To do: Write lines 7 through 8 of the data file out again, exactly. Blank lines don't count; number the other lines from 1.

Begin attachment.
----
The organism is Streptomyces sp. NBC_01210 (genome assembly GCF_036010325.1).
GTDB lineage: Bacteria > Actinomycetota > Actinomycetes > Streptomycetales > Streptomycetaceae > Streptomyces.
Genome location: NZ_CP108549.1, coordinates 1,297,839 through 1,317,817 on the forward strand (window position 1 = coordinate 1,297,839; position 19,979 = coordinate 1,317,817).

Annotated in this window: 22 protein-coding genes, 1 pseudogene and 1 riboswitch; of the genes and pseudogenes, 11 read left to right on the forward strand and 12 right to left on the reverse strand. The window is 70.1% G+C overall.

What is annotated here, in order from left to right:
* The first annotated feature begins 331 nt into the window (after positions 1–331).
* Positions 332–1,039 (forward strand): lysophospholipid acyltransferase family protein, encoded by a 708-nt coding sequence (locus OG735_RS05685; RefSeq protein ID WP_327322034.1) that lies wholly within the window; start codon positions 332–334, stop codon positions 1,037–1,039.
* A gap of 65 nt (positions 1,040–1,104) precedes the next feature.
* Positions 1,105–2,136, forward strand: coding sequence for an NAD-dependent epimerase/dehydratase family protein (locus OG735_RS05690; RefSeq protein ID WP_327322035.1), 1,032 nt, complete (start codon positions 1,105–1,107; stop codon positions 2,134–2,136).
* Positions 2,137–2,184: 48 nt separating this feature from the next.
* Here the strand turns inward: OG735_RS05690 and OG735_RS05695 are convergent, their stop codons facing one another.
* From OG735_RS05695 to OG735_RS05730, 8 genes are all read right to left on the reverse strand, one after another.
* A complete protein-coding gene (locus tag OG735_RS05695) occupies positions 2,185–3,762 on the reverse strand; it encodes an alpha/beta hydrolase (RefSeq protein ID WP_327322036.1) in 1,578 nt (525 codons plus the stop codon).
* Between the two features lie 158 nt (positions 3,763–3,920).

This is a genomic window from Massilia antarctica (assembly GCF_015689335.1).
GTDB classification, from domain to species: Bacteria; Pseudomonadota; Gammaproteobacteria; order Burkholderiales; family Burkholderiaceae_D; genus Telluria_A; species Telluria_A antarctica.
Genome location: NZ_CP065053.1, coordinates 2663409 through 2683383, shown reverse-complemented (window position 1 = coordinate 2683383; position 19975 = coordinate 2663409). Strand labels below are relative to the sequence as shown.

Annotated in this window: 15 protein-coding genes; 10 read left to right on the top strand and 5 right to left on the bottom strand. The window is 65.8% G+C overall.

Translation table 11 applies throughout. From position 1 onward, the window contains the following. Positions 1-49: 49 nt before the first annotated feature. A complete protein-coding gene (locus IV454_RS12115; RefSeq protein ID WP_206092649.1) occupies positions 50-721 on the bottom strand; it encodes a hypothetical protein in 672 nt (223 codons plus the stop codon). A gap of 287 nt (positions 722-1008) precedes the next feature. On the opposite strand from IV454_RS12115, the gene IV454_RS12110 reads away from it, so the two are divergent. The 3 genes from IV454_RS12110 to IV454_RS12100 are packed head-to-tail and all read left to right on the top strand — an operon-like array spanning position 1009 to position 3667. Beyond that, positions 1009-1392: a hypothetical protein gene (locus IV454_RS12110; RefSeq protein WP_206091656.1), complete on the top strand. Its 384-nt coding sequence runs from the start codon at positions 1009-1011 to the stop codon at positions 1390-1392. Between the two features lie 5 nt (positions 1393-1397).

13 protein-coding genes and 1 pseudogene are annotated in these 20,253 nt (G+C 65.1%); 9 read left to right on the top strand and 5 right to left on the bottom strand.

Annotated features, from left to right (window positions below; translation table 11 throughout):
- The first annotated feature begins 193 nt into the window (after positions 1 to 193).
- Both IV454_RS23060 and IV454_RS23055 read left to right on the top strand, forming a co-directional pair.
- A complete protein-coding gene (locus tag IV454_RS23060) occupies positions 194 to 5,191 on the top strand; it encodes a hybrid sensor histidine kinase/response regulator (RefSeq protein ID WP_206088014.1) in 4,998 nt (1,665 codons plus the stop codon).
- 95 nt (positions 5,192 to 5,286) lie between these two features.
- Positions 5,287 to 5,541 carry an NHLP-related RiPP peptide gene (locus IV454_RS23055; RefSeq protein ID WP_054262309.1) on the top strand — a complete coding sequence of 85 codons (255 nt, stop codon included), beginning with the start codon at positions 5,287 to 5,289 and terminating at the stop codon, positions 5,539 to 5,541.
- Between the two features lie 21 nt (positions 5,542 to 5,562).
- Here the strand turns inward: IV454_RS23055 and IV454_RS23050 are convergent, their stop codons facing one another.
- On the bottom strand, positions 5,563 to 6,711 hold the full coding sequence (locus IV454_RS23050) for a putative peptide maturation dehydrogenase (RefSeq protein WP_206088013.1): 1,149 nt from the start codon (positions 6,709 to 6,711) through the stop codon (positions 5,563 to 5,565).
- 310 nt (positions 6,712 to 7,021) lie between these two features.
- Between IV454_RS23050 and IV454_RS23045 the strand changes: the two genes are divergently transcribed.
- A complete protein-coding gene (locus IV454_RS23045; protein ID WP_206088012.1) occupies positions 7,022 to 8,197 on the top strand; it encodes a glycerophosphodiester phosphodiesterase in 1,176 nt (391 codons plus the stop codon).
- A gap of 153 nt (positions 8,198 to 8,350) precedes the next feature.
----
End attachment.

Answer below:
* Positions 332–1,039 (forward strand): lysophospholipid acyltransferase family protein, encoded by a 708-nt coding sequence (locus OG735_RS05685; RefSeq protein ID WP_327322034.1) that lies wholly within the window; start codon positions 332–334, stop codon positions 1,037–1,039.
* A gap of 65 nt (positions 1,040–1,104) precedes the next feature.